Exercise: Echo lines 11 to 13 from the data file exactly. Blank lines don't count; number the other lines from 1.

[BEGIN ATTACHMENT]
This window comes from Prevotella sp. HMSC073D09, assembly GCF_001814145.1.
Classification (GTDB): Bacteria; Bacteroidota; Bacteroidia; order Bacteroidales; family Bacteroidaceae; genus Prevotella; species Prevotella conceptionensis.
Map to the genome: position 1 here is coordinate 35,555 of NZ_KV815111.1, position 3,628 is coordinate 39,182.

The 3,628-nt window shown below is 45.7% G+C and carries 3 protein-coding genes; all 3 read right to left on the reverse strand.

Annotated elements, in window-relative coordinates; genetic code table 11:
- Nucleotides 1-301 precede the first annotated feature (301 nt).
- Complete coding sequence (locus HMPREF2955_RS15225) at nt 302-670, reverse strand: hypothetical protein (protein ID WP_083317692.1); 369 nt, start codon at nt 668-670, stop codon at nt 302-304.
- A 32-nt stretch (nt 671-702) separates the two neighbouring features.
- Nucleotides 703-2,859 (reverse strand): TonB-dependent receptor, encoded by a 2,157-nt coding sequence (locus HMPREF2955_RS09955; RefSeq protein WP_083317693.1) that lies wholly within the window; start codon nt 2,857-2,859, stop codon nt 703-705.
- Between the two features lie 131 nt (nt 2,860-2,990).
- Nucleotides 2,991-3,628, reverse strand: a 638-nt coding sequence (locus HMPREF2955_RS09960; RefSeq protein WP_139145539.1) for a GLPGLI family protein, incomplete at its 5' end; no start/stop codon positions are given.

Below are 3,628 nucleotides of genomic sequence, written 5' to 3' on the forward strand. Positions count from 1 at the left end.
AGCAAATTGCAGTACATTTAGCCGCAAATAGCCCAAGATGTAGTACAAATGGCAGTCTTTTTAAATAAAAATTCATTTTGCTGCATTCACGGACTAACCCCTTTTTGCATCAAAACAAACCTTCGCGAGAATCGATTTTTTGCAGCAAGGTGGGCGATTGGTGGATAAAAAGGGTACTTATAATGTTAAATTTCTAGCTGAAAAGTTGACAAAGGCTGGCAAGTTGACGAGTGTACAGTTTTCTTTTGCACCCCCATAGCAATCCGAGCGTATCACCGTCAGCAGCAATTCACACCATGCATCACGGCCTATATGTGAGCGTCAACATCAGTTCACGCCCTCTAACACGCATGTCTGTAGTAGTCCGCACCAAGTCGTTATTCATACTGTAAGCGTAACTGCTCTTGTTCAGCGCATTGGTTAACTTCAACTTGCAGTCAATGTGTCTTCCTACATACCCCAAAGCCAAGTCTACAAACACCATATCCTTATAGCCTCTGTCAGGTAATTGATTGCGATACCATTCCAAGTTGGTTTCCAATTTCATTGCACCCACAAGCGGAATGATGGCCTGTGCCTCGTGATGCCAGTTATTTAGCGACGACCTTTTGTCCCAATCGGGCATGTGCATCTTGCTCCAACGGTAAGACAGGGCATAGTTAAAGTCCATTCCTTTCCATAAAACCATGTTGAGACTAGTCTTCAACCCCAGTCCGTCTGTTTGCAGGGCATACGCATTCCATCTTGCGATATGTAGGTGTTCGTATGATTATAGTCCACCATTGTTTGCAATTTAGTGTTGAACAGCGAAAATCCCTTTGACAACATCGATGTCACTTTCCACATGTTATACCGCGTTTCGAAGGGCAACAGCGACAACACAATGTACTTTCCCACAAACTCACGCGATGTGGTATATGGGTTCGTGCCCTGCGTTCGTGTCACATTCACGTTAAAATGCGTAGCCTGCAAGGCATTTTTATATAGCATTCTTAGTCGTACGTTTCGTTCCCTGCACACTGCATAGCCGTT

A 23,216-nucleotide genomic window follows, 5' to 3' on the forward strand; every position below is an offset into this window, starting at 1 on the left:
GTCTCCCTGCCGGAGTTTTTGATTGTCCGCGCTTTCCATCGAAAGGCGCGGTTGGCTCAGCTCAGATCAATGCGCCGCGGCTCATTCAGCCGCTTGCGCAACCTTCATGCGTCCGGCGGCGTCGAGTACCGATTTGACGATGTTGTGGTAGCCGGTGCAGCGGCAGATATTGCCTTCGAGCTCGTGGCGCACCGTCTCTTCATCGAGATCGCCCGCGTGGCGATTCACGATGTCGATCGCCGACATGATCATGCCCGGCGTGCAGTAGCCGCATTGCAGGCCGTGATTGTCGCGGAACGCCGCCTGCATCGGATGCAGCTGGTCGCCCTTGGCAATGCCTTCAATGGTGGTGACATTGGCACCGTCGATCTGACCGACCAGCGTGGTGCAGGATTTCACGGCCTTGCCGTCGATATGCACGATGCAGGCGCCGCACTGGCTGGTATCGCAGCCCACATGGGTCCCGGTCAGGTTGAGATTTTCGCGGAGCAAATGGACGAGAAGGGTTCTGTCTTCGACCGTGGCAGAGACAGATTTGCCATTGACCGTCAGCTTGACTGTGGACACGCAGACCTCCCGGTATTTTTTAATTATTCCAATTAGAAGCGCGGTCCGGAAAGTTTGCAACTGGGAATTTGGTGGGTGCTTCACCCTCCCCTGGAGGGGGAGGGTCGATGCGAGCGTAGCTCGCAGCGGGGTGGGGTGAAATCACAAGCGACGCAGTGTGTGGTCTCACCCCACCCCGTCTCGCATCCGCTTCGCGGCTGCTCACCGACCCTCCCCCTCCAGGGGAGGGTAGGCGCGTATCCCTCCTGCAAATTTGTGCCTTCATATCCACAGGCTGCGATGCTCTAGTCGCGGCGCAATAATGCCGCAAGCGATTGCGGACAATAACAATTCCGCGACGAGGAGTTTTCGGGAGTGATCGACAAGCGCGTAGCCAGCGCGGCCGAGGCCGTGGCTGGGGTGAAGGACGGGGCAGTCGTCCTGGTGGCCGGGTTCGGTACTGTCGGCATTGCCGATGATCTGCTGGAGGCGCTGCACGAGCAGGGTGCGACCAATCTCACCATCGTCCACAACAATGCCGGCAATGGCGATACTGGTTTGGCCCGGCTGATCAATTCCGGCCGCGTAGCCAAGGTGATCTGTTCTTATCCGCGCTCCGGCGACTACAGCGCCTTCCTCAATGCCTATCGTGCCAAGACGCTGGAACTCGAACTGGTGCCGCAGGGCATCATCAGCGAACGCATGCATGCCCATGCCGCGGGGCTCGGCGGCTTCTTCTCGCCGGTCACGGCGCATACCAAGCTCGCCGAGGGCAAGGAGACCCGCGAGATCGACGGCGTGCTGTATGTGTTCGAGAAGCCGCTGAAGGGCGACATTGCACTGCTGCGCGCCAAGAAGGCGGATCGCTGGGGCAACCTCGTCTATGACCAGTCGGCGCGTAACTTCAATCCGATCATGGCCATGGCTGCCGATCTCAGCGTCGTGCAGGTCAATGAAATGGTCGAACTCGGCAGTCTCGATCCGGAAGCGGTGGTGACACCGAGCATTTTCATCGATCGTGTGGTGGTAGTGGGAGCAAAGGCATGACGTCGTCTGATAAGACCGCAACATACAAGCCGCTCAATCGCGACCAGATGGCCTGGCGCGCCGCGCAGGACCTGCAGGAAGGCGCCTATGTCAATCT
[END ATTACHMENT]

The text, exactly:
- Nucleotides 2,991-3,628, reverse strand: a 638-nt coding sequence (locus HMPREF2955_RS09960; RefSeq protein WP_139145539.1) for a GLPGLI family protein, incomplete at its 5' end; no start/stop codon positions are given.

Below are 3,628 nucleotides of genomic sequence, written 5' to 3' on the forward strand. Positions count from 1 at the left end.
AGCAAATTGCAGTACATTTAGCCGCAAATAGCCCAAGATGTAGTACAAATGGCAGTCTTTTTAAATAAAAATTCATTTTGCTGCATTCACGGACTAACCCCTTTTTGCATCAAAACAAACCTTCGCGAGAATCGATTTTTTGCAGCAAGGTGGGCGATTGGTGGATAAAAAGGGTACTTATAATGTTAAATTTCTAGCTGAAAAGTTGACAAAGGCTGGCAAGTTGACGAGTGTACAGTTTTCTTTTGCACCCCCATAGCAATCCGAGCGTATCACCGTCAGCAGCAATTCACACCATGCATCACGGCCTATATGTGAGCGTCAACATCAGTTCACGCCCTCTAACACGCATGTCTGTAGTAGTCCGCACCAAGTCGTTATTCATACTGTAAGCGTAACTGCTCTTGTTCAGCGCATTGGTTAACTTCAACTTGCAGTCAATGTGTCTTCCTACATACCCCAAAGCCAAGTCTACAAACACCATATCCTTATAGCCTCTGTCAGGTAATTGATTGCGATACCATTCCAAGTTGGTTTCCAATTTCATTGCACCCACAAGCGGAATGATGGCCTGTGCCTCGTGATGCCAGTTATTTAGCGACGACCTTTTGTCCCAATCGGGCATGTGCATCTTGCTCCAACGGTAAGACAGGGCATAGTTAAAGTCCATTCCTTTCCATAAAACCATGTTGAGACTAGTCTTCAACCCCAGTCCGTCTGTTTGCAGGGCATACGCATTCCATCTTGCGATATGTAGGTGTTCGTATGATTATAGTCCACCATTGTTTGCAATTTAGTGTTGAACAGCGAAAATCCCTTTGACAACATCGATGTCACTTTCCACATGTTATACCGCGTTTCGAAGGGCAACAGCGACAACACAATGTACTTTCCCACAAACTCACGCGATGTGGTATATGGGTTCGTGCCCTGCGTTCGTGTCACATTCACGTTAAAATGCGTAGCCTGCAAGGCATTTTTATATAGCATTCTTAGTCGTACGTTTCGTTCCCTGCACACTGCATAGCCGTT